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IRFU confident Ireland's success is sustainable even if Schmidt leaves

The Ireland head coach’s current contract expires after the 2019 World Cup.

JOE SCHMIDT WILL be a busy man over the next month as Ireland take on Italy, Argentina, New Zealand and USA.

The end of the November Tests usually signifies a chance for Schmidt to draw breath, but he will have another big job in December this year.

The Ireland head coach will sit down to decide on his future for after the 2019 World Cup, with his current contract due to expire following the global tournament next year.

Joe Schmidt with Jordan Larmour Schmidt's current deal runs until after the 2019 World Cup. Source: Dan Sheridan/INPHO

Stay or go? We should have an answer from Schmidt by the end of the year. 

The IRFU has been consistent in stressing its desire to see the Grand Slam-winning coach continue but the union believes that Ireland can continue to enjoy success even if Schmidt heads home to New Zealand or elsewhere.

“He’s done a fantastic job and it’s not just about Joe,” said IRFU CEO Philip Browne as the union launched its new strategic plan for 2018 to 2023.

“It’s about the people he has gathered around him as a collective, both in terms of the team management and their interaction with the high-performance department and their interaction with the provinces, and the quality of coaching and personnel that are now in the provinces.

“It is a collective and at times people, certainly outside of Irish rugby, don’t understand that. Joe is an important part of that collective and has done a fantastic job.

“At the end of the day, David [Nucifora] is having conversations with Joe until he makes up his mind and we will be thinking about it once the November internationals are under the belt.”

Irish rugby without the influence of Schmidt is strange to consider, such has been his impact in the country since 2010 with Leinster and then Ireland.

But Browne insisted that rugby success in Ireland is not based solely on one person.

“‘My father in his wisdom used to say, ‘Graveyards are full of people who thought they were indispensable.’

“The reality is that the plan can’t be built around one person, it has to be built around systems, processes and structures.”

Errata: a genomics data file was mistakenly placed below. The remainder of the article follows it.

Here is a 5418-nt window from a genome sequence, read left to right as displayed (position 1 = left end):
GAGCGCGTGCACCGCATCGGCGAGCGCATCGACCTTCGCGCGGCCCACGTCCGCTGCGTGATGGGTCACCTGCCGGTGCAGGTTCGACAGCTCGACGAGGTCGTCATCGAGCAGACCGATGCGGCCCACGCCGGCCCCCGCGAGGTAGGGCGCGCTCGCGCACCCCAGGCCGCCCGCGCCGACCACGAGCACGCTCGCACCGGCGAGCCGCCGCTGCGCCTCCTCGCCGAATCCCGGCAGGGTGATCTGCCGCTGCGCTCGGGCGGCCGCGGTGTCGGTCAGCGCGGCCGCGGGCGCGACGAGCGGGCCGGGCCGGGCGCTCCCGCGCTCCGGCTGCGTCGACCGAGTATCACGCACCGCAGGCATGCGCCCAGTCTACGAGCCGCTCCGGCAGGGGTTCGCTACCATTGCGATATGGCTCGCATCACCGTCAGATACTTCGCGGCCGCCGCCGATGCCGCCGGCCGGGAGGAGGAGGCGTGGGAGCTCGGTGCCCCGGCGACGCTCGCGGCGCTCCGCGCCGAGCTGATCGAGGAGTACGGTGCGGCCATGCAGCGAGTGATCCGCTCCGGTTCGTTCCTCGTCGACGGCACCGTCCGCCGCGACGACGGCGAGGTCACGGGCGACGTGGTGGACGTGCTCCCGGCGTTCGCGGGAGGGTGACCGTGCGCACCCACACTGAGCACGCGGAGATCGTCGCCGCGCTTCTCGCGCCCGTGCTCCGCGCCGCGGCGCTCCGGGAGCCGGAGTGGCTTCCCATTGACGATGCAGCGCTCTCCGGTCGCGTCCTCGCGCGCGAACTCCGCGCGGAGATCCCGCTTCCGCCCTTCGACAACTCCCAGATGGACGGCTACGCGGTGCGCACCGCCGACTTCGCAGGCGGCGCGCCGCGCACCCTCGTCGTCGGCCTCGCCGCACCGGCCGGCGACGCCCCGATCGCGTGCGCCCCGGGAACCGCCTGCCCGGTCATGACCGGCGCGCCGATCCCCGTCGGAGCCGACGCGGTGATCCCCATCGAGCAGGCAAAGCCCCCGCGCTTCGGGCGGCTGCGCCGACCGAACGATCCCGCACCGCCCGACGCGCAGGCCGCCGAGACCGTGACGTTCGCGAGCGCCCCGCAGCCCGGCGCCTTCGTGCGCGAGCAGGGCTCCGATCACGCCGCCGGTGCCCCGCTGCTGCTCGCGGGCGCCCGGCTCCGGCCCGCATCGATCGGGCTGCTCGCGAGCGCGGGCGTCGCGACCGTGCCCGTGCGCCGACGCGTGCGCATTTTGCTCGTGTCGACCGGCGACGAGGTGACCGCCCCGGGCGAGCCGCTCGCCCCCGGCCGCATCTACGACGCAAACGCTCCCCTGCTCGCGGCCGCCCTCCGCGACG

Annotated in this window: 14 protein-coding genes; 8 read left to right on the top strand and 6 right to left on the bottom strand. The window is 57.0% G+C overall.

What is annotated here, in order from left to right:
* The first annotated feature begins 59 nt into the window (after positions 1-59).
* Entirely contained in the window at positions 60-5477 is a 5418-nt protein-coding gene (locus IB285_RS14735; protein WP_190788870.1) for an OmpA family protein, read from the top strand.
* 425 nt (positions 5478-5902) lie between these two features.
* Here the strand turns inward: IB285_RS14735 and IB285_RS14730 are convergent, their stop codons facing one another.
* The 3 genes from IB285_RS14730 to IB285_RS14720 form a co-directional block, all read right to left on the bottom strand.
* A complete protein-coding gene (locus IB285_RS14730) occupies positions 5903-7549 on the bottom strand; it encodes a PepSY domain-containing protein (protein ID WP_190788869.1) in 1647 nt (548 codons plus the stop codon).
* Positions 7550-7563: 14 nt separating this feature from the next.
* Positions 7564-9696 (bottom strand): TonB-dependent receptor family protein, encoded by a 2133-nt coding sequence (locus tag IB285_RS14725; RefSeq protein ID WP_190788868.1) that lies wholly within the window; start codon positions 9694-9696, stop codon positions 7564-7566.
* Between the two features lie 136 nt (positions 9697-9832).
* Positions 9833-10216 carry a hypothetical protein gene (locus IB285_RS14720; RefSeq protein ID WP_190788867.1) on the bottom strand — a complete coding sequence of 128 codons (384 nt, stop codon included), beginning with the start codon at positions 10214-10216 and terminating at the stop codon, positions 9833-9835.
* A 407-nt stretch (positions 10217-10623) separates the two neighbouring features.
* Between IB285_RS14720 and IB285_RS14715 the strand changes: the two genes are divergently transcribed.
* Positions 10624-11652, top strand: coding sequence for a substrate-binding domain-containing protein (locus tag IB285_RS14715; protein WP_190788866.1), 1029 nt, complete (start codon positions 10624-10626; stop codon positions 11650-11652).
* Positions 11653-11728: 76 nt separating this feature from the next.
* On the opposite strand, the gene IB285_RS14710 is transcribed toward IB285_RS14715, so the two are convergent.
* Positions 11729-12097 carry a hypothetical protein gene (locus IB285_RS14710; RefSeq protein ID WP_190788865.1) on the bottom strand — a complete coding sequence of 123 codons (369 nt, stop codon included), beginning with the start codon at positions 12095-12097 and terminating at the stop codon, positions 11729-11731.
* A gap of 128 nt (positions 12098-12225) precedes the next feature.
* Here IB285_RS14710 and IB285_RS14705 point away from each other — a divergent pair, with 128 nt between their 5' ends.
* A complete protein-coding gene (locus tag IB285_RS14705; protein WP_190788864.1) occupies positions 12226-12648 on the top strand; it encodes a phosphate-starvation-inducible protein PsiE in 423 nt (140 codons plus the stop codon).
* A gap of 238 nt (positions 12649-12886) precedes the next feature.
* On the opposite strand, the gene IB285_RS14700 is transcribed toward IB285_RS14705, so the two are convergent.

Philip Browne IRFU CEO Philip Browne. Source: Morgan Treacy/INPHO

The IRFU’s latest strategic plan aims to ensure those systems and structures are better than ever, producing more players to create more competition for places in the professional game and, therefore, even better performances.

The headline targets of the new plan are to get to the World Cup semi-finals or better in 2019 and 2023, as well as winning two or more Six Nations titles and being consistently ranked in the top three teams in the world over the next five years.

“We need to try and move beyond the quarter-finals,” said Browne of the World Cup goal. “I recall in 2007, we all sat around the table and we all thought it was going to be our year and it didn’t happen, for one reason or another.

“Hopefully, over the last 10, 11 years we have managed to address some of the problems that arose during that competition. We’re number two in the world so we have to have aspirations to get that far.”

Indeed, with Ireland currently flying so high, some will wonder why the latest strategic plan doesn’t state winning the World Cup as a clear target.

“We go out to win every match and that’s the reality,” said Browne. “But there is a base level, a benchmark that we want to achieve. The notion that we put it up on a piece of paper and we get to the semi-final and say, ‘Great, job done, let’s go off and have a party,’ that’s kind of naïve.

“The reality is our teams have aspirations, they have ambition, they are all professional players, professional coaches, they are not going to be satisfied unless they go out and try to win every fixture and that’s what happens.

“There’s no question that they go out and says, ‘Well, our strategic plan says we are going to be in the top three in the world and therefore we have to be satisfied with coming third.’

“You have interaction with the players, they’re not satisfied with losing any match, but it is a game of fine margins.”

– First published 01.00, 23 October

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Murray Kinsella

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